Written by Fantasma el Rey
Walk The Line is more than the tale of true love and finding the one person who can save you, mostly from yourself, it’s the story of a young man on his way to becoming a legend. Johnny Cash and June Carter’s love for one another is now a well-known fact and for most folks this film brought that home while continuing to spread the music of an American original. The extended cut of Walk The Line adds about twenty minutes to the original release and moves well, shedding a bit more light on the young man in black. The film covers Johnny’s childhood in Dyess, Arkansas up to just after his legendary concert at Folsom prison. The additional scenes make the film more of a bio pic than a chic flick about said love and romance.
With these added scenes young Johnny Cash (Joaquin Phoenix) appears less pathetic. At times in the original he came across as some jerk with an obsession over Miss June Carter (Reese Witherspoon), kind of creepy. We get to see that some of Johnny’s moves were more calculated. Case in point the scene where John and June “bump” into each other at the awards show. In the theatrical version it looks like a random thing. Here, we find that it was Johnny’s doing that put them so close. Well, okay, he looks even creepier now I guess, but calculated, giving a better sense of the man. As it stands now we see that June probably stopped accepting his calls and without this meeting they may have never gotten back on the road.
Johnny seems more like a kid finding his way and getting lost for a while in a sea of pills and booze. The extended cut puts back more scenes of Johnny, making him more of the focus, yet losing none of the importance of June’s role in his life. We also see that music really was his life. The first cut made music appear to be merely a distraction from the absence of June. Even though many of his forlorn love tunes were written with her in mind, we now get to see him working on “I Still Miss Someone” while falling down the same hole fallen into by Hank Williams Sr. Bringing up another point that most folks forget, the fact that the Carter family saw Hank self-destruct practically in front of them. June was a little girl at the time and must have been deeply impacted by Hank’s fall. With that fact known, it’s clear that June alongside Ma and Pop Carter seized the chance to save this young man with an amazing, deep voice and gift for telling stories through his songs.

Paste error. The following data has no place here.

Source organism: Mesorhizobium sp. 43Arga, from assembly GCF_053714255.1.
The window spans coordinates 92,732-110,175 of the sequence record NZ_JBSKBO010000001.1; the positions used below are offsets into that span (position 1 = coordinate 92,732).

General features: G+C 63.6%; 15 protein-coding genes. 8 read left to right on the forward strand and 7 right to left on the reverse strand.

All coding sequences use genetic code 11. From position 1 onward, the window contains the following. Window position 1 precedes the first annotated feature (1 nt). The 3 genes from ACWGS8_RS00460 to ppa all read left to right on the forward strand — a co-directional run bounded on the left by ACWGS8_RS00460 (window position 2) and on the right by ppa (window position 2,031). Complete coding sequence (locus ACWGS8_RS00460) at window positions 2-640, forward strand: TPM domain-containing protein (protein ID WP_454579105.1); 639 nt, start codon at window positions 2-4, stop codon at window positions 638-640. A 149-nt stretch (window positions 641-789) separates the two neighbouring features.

The new cut also paints the picture of this country boy’s first real look at the music business and how naive he was in those early days. Johnny is promoting his first single and breaks it on accident, he thinks it’s the only copy and is upset and believes he must record another record immediately. These additions present a more complete portrait of a young man moving from simple country boy and struggling family man to larger-than-life hero while continuing to expose the dark side of genius.
Disc two on the extended cut has more: more music complete sequences, more featurettes, and most importantly more true Cash info. In “The Cash Legacy” we see many people that Johnny influenced and inspired from rockers like Mike Ness (Social Distortion) and Trent Reznor (Nine Inch Nails) to fellow country outlaws Willie Nelson and Merle Haggard. It is always good to see folks talk of the man that they knew and loved, casting more light on the subject with their interesting stories of the wild Cash.
More good DVD extras include the Johnny Cash jukebox, which adds more of the films musical sequences including those of Jerry Lee Lewis, Roy Orbison, (who looks and sounds more like Buddy Holly) performing the Cash penned “You’re My Baby” and Elvis. The features on the actors provide a good look at the time and effort they put into becoming these music icons. It becomes clear why Johnny and June both approved Joaquin Phoenix and Reese Witherspoon to represent them on the silver screen. As director James Mangold said somewhere during the film’s audio commentary, it’s about capturing the spirit of a person not simply giving an impersonation.
If you don’t have a copy of Walk The Line, then this is the version to have. It’s far superior to the first DVD release, providing more Johnny, which is always a good thing.